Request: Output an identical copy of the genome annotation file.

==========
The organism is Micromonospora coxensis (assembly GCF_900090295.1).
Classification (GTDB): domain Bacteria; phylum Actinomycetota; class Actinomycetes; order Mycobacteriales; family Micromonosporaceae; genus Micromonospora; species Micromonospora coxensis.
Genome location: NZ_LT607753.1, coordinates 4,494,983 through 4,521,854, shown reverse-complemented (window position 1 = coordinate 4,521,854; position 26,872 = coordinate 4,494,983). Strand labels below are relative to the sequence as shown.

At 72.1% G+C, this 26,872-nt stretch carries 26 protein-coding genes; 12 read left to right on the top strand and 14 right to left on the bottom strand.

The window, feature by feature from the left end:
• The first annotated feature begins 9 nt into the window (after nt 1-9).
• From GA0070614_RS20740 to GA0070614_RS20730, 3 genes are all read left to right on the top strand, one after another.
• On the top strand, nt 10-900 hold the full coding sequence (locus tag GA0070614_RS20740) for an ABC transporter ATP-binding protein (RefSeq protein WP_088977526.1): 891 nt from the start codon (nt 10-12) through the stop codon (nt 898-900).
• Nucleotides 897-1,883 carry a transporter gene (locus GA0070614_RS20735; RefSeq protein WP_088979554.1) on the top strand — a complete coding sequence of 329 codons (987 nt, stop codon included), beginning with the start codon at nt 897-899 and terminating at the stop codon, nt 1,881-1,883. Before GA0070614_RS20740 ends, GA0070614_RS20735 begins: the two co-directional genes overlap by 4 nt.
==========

The organism is Micromonospora coxensis (assembly GCF_900090295.1).
Classification (GTDB): domain Bacteria; phylum Actinomycetota; class Actinomycetes; order Mycobacteriales; family Micromonosporaceae; genus Micromonospora; species Micromonospora coxensis.
Genome location: NZ_LT607753.1, coordinates 4,494,983 through 4,521,854, shown reverse-complemented (window position 1 = coordinate 4,521,854; position 26,872 = coordinate 4,494,983). Strand labels below are relative to the sequence as shown.

At 72.1% G+C, this 26,872-nt stretch carries 26 protein-coding genes; 12 read left to right on the top strand and 14 right to left on the bottom strand.

The window, feature by feature from the left end:
• The first annotated feature begins 9 nt into the window (after nt 1-9).
• From GA0070614_RS20740 to GA0070614_RS20730, 3 genes are all read left to right on the top strand, one after another.
• On the top strand, nt 10-900 hold the full coding sequence (locus tag GA0070614_RS20740) for an ABC transporter ATP-binding protein (RefSeq protein WP_088977526.1): 891 nt from the start codon (nt 10-12) through the stop codon (nt 898-900).
• Nucleotides 897-1,883 carry a transporter gene (locus GA0070614_RS20735; RefSeq protein WP_088979554.1) on the top strand — a complete coding sequence of 329 codons (987 nt, stop codon included), beginning with the start codon at nt 897-899 and terminating at the stop codon, nt 1,881-1,883. Before GA0070614_RS20740 ends, GA0070614_RS20735 begins: the two co-directional genes overlap by 4 nt.